compliance with National Highway Traffic Safety Administration (“NHTSA”)
standards. Specifically, the trial court found that the respective positions of the
trooper and appellee during the administration of the HGN test precluded the
trooper’s ability to properly estimate the 45-degree angle necessary to attain valid
test results. As the finding of a lack of substantial compliance with NHTSA
standards constitutes a conclusion of law, this Court conducts a de novo review.
{¶7} The version of R.C. 4511.19(D)(4)(b) in effect at the relevant time
states:
“In any criminal prosecution or juvenile court proceeding for a
violation of division (A) or (B) of this section, of a municipal
ordinance relating to operating a vehicle while under the influence of
alcohol, a drug of abuse, or alcohol and a drug of abuse, or of a
municipal ordinance relating to operating a vehicle with a prohibited
concentration of alcohol in the blood, breath, or urine, if a law
enforcement officer has administered a field sobriety test to the
operator of the vehicle involved in the violation and if it is shown by
clear and convincing evidence that the officer administered the test
in substantial compliance with the testing standards for any reliable,
credible, and generally accepted field sobriety tests that were in
effect at the time the tests were administered, including, but not
limited to, any testing standards then in effect that were set by the
4
Court of Appeals of Ohio, Ninth Judicial District
national highway traffic safety administration, all of the following
apply:
“(i) The officer may testify concerning the results of the field
sobriety test so administered.
“(ii) The prosecution may introduce the results of the field sobriety
test so administered as evidence in any proceedings in the criminal
prosecution or juvenile court proceeding.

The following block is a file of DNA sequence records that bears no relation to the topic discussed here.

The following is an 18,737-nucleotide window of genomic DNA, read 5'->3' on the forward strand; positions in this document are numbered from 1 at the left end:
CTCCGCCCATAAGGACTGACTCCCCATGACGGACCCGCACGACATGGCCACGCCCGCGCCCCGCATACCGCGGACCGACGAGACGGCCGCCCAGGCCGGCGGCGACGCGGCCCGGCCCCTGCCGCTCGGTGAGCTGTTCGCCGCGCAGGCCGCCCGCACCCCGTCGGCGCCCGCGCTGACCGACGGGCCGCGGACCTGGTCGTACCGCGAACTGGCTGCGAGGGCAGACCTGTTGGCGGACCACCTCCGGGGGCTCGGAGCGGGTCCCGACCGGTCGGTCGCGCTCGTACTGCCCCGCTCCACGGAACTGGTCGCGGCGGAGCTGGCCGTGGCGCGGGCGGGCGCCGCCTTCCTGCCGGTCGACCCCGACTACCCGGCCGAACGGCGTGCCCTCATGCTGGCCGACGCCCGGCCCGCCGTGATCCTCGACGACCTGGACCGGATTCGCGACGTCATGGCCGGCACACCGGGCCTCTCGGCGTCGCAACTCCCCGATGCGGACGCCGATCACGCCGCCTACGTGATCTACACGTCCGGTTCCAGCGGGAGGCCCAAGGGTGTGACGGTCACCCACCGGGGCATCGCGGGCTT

“(iii) If testimony is presented or evidence is introduced under
division (D)(4)(b)(i) or (ii) of this section and if the testimony or
evidence is admissible under the Rules of Evidence, the court shall
admit the testimony or evidence and the trier of fact shall give it
whatever weight the trier of fact considers to be appropriate.”
See, also, State v. Schmitt, 101 Ohio St.3d 79, 2004-Ohio-37, at ¶9 (recognizing
that the General Assembly amended R.C. 4511.19, so that an arresting officer no
longer must have administered field sobriety tests in strict compliance with testing
standards for the test results to be admissible at trial. Rather, the officer may now
testify regarding the results of a field sobriety test administered in substantial
compliance with testing standards.).
{¶8} The parties admitted into evidence the portion of the NHTSA DWI
Detection and Standardized Field Sobriety Testing manual in effect at the time of
the stop, regarding the concepts and principles of the standardized field sobriety
tests. The manual addresses the procedures of the HGN test, including the three
clues for which an officer must look. Specifically, an officer must first look for
the lack of smooth pursuit, noting whether the eyes jerk or “bounce” as they
follow a smoothly moving stimulus. Second, an officer must determine whether
5
Court of Appeals of Ohio, Ninth Judicial District
there is distinct and sustained nystagmus, or involuntary jerking of the eyes, when
the eye is held at maximum deviation for a minimum of four seconds. Maximum
deviation occurs when the eye is as far to the side as possible, generally when
there is no white visible at the edge. Third, an officer must determine whether the
eyes begin jerking prior to moving 45 degrees to the side.
{¶9} The manual notes that it is important for an officer to learn how to
estimate a 45-degree angle. The manual states that how far the officer positions
the stimulus from the suspect’s nose is a critical factor in estimating a 45-degree
angle. Specifically, the manual directs that the officer should move a stimulus
held 12 inches from the suspect’s nose 12 inches to the side to reach 45 degrees.
Likewise, it directs that the officer should move a stimulus held 15 inches from the
suspect’s nose 15 inches to the side to reach 45 degrees. In the section captioned
“Estimating a 45-Degree Angle,” there is no reference to the positioning of the
suspect’s shoulders. However, under “Specific Procedures,” the NHTSA manual
directs the officer to start moving the stimulus at a speed that would take
approximately four seconds to reach the edge of the suspect’s shoulder when
checking for the onset of nystagmus prior to 45 degrees. Accordingly, the manual
directs that the officer use the shoulder as a reference point to gauge 45 degrees.
In addition, the manual emphasizes the need to use the full 4 seconds during this
part of the test: “NOTE: It is important to use the full four seconds when checking
6